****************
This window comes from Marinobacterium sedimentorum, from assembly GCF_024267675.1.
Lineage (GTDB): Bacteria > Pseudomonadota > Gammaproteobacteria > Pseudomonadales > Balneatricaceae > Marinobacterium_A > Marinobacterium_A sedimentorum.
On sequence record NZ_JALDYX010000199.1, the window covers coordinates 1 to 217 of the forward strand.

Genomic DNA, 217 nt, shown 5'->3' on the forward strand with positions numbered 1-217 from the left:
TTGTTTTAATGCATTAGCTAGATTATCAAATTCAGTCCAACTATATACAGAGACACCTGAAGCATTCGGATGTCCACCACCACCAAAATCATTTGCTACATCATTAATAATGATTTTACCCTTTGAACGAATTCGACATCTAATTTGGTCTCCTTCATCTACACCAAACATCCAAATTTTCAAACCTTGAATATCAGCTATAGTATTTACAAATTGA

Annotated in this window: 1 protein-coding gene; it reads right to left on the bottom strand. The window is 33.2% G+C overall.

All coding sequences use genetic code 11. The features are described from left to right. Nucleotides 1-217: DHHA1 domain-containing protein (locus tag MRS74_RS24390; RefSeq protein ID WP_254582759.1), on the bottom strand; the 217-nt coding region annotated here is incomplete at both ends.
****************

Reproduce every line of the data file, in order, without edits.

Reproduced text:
This window comes from Marinobacterium sedimentorum, from assembly GCF_024267675.1.
Lineage (GTDB): Bacteria > Pseudomonadota > Gammaproteobacteria > Pseudomonadales > Balneatricaceae > Marinobacterium_A > Marinobacterium_A sedimentorum.
On sequence record NZ_JALDYX010000199.1, the window covers coordinates 1 to 217 of the forward strand.

Genomic DNA, 217 nt, shown 5'->3' on the forward strand with positions numbered 1-217 from the left:
TTGTTTTAATGCATTAGCTAGATTATCAAATTCAGTCCAACTATATACAGAGACACCTGAAGCATTCGGATGTCCACCACCACCAAAATCATTTGCTACATCATTAATAATGATTTTACCCTTTGAACGAATTCGACATCTAATTTGGTCTCCTTCATCTACACCAAACATCCAAATTTTCAAACCTTGAATATCAGCTATAGTATTTACAAATTGA

Annotated in this window: 1 protein-coding gene; it reads right to left on the bottom strand. The window is 33.2% G+C overall.

All coding sequences use genetic code 11. The features are described from left to right. Nucleotides 1-217: DHHA1 domain-containing protein (locus tag MRS74_RS24390; RefSeq protein ID WP_254582759.1), on the bottom strand; the 217-nt coding region annotated here is incomplete at both ends.